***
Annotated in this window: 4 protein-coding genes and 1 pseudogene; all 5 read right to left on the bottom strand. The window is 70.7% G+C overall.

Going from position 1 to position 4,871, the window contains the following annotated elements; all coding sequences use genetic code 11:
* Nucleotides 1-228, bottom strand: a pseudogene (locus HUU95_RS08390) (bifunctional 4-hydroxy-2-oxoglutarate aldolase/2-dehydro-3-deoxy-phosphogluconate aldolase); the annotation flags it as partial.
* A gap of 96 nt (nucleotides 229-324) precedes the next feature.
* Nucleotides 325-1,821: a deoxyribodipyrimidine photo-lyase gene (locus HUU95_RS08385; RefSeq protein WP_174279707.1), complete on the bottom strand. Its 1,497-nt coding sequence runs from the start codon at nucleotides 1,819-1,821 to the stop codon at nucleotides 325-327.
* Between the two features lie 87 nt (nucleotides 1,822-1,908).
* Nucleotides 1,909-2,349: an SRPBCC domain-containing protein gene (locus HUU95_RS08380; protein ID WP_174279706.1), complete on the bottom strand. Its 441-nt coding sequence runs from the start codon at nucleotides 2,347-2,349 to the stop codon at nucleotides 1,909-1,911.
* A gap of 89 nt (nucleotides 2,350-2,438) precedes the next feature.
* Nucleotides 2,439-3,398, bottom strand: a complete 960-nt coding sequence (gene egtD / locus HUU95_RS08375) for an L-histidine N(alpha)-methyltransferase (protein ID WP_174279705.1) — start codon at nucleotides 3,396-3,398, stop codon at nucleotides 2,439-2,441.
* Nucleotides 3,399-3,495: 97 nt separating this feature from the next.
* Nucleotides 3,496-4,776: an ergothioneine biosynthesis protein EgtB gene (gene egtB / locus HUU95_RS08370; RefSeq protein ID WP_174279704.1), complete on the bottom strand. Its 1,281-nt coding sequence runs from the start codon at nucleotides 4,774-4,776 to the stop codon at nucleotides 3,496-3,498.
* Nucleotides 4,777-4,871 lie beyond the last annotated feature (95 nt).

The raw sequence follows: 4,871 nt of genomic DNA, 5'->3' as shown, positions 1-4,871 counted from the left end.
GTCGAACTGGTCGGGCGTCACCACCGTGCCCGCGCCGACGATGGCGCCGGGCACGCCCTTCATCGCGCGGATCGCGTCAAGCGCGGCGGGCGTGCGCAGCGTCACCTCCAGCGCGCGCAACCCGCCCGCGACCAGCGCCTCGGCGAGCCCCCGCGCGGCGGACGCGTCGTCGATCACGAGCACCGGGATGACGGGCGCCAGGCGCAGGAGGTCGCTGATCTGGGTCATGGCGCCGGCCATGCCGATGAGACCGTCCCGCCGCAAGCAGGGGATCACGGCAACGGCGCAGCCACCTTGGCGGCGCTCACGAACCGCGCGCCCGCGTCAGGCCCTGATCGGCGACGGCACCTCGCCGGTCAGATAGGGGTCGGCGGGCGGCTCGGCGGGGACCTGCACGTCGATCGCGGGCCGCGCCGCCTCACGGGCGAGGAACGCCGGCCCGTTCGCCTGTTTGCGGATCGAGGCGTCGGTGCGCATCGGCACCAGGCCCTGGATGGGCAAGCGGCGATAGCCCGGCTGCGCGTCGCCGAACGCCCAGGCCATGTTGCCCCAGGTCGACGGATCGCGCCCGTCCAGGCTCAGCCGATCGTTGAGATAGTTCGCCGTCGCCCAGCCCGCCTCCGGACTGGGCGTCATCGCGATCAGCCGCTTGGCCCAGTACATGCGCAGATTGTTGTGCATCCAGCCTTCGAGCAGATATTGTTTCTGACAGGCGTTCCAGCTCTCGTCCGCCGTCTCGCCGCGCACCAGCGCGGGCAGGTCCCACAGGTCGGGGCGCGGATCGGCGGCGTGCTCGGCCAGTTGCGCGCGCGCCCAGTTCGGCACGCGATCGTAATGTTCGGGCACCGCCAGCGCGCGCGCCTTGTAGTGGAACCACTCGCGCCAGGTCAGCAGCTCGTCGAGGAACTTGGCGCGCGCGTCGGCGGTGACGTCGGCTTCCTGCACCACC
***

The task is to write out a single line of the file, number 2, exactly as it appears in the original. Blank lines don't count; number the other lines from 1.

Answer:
Going from position 1 to position 4,871, the window contains the following annotated elements; all coding sequences use genetic code 11: